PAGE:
- Crossword puzzle
- Rebus puzzle
- Rubik’s Cube
- Logic grid
Some brain puzzles, like rebus puzzles, require lateral thinking to solve. But other brain puzzles, like logic grids and sudoku, use traditional analysis.
The real question is: how do these brain puzzles and teasers help improve our thinking?
Brain Teaser Riddles Can Help Improve Cognitive Function
The brain is neuroplastic, meaning it has the ability to shift and change over time. Many people believe our brains age as we do, growing less powerful, less capable, and less competent over time.
What most don’t realize, however, is that you have the ability to manipulate your brain the way a sculptor molds clay.
The brain is susceptible to all we expose it to—people, music, work—even the physical environments we traverse on a day-to-day basis. Everything we partake in has the potential to subtly shift the wiring of our brain.
The question is: how do we wire our brains for the better?
That’s where brain puzzles and teasers come in. We can enhance our mental fitness by exposing the brain to puzzles that challenge our normal modes of thinking.
Ever heard of the phrase “use it or lose it?” That’s quite literally true when it comes to the way our brains age. When we don’t actively seek novel experiences that expose our minds to all sorts of new and challenging stimuli, our neuroreceptors die-off from disuse.
Brain teasers can help keep the mind stimulated by encouraging it to think and act in new and novel ways. Lateral thinking keeps us feeling fresh, creative, and on our toes, so to speak, when tackling new problems. And we aren’t often given the opportunity to exercise lateral thinking in our day-to-day lives.
Brain games, teasers, and brain riddles offer that opportunity.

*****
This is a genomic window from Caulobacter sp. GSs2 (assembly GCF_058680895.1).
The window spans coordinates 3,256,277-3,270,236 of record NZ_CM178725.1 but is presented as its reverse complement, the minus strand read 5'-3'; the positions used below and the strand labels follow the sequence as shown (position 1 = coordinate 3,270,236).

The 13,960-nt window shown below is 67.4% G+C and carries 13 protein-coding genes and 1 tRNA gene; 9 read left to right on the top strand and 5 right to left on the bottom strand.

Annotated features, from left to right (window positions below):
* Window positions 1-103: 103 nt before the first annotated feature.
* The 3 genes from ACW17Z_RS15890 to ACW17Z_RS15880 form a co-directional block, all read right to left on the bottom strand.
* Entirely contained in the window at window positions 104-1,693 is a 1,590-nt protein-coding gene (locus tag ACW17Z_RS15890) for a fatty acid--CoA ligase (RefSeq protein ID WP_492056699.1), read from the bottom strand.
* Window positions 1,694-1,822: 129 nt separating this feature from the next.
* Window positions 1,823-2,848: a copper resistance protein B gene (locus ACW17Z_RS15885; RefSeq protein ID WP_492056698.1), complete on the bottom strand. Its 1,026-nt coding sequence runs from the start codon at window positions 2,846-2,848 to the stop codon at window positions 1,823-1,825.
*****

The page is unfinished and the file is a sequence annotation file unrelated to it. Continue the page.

So, the next time you attempt to solve a riddle, remember that while it’s all in good fun, you’re also strengthening your brain!
3 brain teasers that require some serious thinking
Before you go, we’ve got a couple more brain teasers for you to try. Share them with family and friends and see how many you’re able to guess correctly! But be warned—these ones are real stumpers!
- You’re being chased through a labyrinth and need to escape. You’ve reached a dead end with three doors before you. The door on the left leads to a blazing inferno, the door on the right leads to a group of expertly trained assassins, and the door in the center leads to a ferocious lion that hasn’t eaten in three months. Which door do you choose?
- You stand in a dark room with a wood stove, an oil lamp, and a candle. You only have one match. What do you light first?
- A woman stands on one side of a stream and her dog stands on the other. The woman calls her dog over to her. The dog crosses the stream and gets to the other side without getting wet. The dog didn’t use a rock, log, or bridge to cross the stream. How is this possible?
Spoiler alert: brain teaser answers
- The center door. A lion that hasn’t eaten in three months is most likely dead.
- The match.
- It was winter and the stream was frozen.
Did any of these thinking puzzles leave you stumped?